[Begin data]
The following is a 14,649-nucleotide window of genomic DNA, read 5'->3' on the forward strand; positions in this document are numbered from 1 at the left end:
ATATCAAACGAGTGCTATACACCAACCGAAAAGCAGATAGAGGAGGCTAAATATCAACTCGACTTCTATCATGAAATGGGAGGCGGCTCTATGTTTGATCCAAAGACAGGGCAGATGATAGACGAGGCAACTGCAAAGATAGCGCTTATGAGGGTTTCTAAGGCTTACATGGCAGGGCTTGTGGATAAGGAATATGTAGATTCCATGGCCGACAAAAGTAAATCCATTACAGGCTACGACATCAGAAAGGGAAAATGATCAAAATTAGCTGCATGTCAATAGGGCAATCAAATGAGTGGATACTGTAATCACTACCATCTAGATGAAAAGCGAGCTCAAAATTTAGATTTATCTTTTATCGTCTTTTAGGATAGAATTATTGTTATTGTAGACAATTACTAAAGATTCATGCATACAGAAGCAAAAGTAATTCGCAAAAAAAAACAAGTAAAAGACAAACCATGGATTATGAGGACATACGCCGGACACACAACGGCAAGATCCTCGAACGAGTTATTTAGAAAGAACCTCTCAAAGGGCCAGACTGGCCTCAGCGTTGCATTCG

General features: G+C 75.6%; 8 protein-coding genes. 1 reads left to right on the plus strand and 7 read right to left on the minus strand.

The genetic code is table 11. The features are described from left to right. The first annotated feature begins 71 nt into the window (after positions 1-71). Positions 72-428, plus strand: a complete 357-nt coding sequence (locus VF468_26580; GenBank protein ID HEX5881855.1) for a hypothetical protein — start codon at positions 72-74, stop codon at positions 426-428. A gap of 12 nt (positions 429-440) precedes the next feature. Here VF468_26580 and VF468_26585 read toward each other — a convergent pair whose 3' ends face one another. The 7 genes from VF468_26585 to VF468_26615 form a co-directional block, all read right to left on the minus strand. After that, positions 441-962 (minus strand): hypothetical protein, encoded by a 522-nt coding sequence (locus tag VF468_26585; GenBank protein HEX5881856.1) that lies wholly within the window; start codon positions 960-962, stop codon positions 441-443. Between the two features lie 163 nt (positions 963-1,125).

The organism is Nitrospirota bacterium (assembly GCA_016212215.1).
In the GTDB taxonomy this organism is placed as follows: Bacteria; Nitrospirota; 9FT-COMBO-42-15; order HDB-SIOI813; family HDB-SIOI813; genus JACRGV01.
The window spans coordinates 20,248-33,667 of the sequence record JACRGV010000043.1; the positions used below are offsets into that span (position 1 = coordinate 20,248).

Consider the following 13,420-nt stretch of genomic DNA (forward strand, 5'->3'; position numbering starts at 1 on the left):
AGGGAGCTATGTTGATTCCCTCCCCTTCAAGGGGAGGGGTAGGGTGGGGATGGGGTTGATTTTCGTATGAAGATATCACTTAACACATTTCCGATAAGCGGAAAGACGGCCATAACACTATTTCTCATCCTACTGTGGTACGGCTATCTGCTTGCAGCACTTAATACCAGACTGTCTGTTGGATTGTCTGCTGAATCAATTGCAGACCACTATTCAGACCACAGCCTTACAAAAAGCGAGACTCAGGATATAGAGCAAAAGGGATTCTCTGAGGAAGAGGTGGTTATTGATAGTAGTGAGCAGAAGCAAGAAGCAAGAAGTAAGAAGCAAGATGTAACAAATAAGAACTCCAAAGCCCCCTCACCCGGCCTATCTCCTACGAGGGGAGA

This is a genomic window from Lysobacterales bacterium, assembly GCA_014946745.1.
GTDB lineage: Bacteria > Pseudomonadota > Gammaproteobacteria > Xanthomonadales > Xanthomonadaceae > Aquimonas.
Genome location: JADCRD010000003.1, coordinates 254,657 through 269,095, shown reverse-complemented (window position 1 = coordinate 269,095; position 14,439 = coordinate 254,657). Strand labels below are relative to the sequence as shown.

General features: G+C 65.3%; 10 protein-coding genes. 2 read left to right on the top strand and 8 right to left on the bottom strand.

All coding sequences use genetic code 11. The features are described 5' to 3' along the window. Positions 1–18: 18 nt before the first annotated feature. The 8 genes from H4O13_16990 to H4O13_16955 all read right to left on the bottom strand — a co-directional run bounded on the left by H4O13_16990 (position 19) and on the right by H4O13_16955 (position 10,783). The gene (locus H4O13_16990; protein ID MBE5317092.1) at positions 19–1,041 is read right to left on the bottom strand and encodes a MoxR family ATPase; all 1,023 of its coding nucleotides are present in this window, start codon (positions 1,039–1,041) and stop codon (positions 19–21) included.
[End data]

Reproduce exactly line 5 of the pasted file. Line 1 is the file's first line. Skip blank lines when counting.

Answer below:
The organism is Nitrospirota bacterium (assembly GCA_016212215.1).